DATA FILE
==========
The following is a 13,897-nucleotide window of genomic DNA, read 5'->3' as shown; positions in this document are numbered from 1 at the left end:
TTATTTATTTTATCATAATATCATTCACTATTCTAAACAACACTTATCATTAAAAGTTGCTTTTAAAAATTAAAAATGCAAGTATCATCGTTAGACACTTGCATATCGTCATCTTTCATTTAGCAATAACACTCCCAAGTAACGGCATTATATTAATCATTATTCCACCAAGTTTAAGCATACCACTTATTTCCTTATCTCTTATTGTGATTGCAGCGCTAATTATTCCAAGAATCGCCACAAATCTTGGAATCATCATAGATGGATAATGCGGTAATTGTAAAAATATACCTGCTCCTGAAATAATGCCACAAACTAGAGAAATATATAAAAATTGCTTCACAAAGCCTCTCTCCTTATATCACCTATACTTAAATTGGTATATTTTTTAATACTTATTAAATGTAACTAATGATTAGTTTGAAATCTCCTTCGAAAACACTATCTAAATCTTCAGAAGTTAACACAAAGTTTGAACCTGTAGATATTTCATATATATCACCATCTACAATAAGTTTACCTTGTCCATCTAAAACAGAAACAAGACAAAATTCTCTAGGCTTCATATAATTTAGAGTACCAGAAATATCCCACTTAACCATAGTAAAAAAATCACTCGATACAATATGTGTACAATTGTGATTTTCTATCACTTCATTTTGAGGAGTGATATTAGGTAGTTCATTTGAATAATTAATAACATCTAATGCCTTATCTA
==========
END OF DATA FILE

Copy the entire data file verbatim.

The following is a 13,897-nucleotide window of genomic DNA, read 5'->3' as shown; positions in this document are numbered from 1 at the left end:
TTATTTATTTTATCATAATATCATTCACTATTCTAAACAACACTTATCATTAAAAGTTGCTTTTAAAAATTAAAAATGCAAGTATCATCGTTAGACACTTGCATATCGTCATCTTTCATTTAGCAATAACACTCCCAAGTAACGGCATTATATTAATCATTATTCCACCAAGTTTAAGCATACCACTTATTTCCTTATCTCTTATTGTGATTGCAGCGCTAATTATTCCAAGAATCGCCACAAATCTTGGAATCATCATAGATGGATAATGCGGTAATTGTAAAAATATACCTGCTCCTGAAATAATGCCACAAACTAGAGAAATATATAAAAATTGCTTCACAAAGCCTCTCTCCTTATATCACCTATACTTAAATTGGTATATTTTTTAATACTTATTAAATGTAACTAATGATTAGTTTGAAATCTCCTTCGAAAACACTATCTAAATCTTCAGAAGTTAACACAAAGTTTGAACCTGTAGATATTTCATATATATCACCATCTACAATAAGTTTACCTTGTCCATCTAAAACAGAAACAAGACAAAATTCTCTAGGCTTCATATAATTTAGAGTACCAGAAATATCCCACTTAACCATAGTAAAAAAATCACTCGATACAATATGTGTACAATTGTGATTTTCTATCACTTCATTTTGAGGAGTGATATTAGGTAGTTCATTTGAATAATTAATAACATCTAATGCCTTATCTA